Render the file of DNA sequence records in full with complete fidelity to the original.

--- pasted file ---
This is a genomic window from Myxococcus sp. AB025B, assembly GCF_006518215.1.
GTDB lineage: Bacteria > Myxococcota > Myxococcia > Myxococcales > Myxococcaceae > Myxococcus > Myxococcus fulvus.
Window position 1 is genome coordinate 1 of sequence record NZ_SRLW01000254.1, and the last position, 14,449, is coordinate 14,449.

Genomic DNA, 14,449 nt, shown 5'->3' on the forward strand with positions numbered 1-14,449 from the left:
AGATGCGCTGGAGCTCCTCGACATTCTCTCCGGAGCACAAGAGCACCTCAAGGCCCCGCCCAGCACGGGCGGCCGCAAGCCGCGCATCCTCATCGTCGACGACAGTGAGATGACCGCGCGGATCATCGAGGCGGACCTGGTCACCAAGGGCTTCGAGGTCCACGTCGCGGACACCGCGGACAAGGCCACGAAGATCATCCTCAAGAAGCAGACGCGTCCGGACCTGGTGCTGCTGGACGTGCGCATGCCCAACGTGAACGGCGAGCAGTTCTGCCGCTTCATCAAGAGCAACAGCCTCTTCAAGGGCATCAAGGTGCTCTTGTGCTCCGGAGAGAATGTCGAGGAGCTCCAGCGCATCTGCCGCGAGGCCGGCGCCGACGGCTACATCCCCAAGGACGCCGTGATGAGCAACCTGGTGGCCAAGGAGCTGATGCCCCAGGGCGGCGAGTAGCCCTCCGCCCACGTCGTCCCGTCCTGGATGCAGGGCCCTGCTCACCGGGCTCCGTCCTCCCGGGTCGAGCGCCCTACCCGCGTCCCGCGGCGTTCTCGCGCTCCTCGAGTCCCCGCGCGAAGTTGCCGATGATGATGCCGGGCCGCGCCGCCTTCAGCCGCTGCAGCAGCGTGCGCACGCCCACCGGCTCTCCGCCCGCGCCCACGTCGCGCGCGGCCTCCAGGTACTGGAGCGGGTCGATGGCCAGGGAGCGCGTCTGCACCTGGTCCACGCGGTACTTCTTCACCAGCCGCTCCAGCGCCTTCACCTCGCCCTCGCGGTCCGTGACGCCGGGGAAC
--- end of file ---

This is a genomic window from Myxococcus sp. AB025B, assembly GCF_006518215.1.
GTDB lineage: Bacteria > Myxococcota > Myxococcia > Myxococcales > Myxococcaceae > Myxococcus > Myxococcus fulvus.
Window position 1 is genome coordinate 1 of sequence record NZ_SRLW01000254.1, and the last position, 14,449, is coordinate 14,449.

Genomic DNA, 14,449 nt, shown 5'->3' on the forward strand with positions numbered 1-14,449 from the left:
AGATGCGCTGGAGCTCCTCGACATTCTCTCCGGAGCACAAGAGCACCTCAAGGCCCCGCCCAGCACGGGCGGCCGCAAGCCGCGCATCCTCATCGTCGACGACAGTGAGATGACCGCGCGGATCATCGAGGCGGACCTGGTCACCAAGGGCTTCGAGGTCCACGTCGCGGACACCGCGGACAAGGCCACGAAGATCATCCTCAAGAAGCAGACGCGTCCGGACCTGGTGCTGCTGGACGTGCGCATGCCCAACGTGAACGGCGAGCAGTTCTGCCGCTTCATCAAGAGCAACAGCCTCTTCAAGGGCATCAAGGTGCTCTTGTGCTCCGGAGAGAATGTCGAGGAGCTCCAGCGCATCTGCCGCGAGGCCGGCGCCGACGGCTACATCCCCAAGGACGCCGTGATGAGCAACCTGGTGGCCAAGGAGCTGATGCCCCAGGGCGGCGAGTAGCCCTCCGCCCACGTCGTCCCGTCCTGGATGCAGGGCCCTGCTCACCGGGCTCCGTCCTCCCGGGTCGAGCGCCCTACCCGCGTCCCGCGGCGTTCTCGCGCTCCTCGAGTCCCCGCGCGAAGTTGCCGATGATGATGCCGGGCCGCGCCGCCTTCAGCCGCTGCAGCAGCGTGCGCACGCCCACCGGCTCTCCGCCCGCGCCCACGTCGCGCGCGGCCTCCAGGTACTGGAGCGGGTCGATGGCCAGGGAGCGCGTCTGCACCTGGTCCACGCGGTACTTCTTCACCAGCCGCTCCAGCGCCTTCACCTCGCCCTCGCGGTCCGTGACGCCGGGGAAC